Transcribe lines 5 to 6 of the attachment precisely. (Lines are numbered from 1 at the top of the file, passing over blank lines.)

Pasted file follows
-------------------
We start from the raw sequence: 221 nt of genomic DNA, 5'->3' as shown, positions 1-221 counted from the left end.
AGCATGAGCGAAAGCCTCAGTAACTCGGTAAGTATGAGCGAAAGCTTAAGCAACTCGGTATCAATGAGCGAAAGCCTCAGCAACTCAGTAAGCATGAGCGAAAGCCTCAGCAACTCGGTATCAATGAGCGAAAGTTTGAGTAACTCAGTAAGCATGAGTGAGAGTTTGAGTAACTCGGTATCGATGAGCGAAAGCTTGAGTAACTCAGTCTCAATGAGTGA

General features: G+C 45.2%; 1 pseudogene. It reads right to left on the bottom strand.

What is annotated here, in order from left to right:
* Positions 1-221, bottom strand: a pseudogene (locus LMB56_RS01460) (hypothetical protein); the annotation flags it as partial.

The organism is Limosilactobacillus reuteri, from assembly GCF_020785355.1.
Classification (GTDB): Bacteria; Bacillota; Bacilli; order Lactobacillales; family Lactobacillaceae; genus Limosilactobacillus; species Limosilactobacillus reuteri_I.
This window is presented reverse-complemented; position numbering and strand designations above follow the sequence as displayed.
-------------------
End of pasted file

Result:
* Positions 1-221, bottom strand: a pseudogene (locus LMB56_RS01460) (hypothetical protein); the annotation flags it as partial.

The organism is Limosilactobacillus reuteri, from assembly GCF_020785355.1.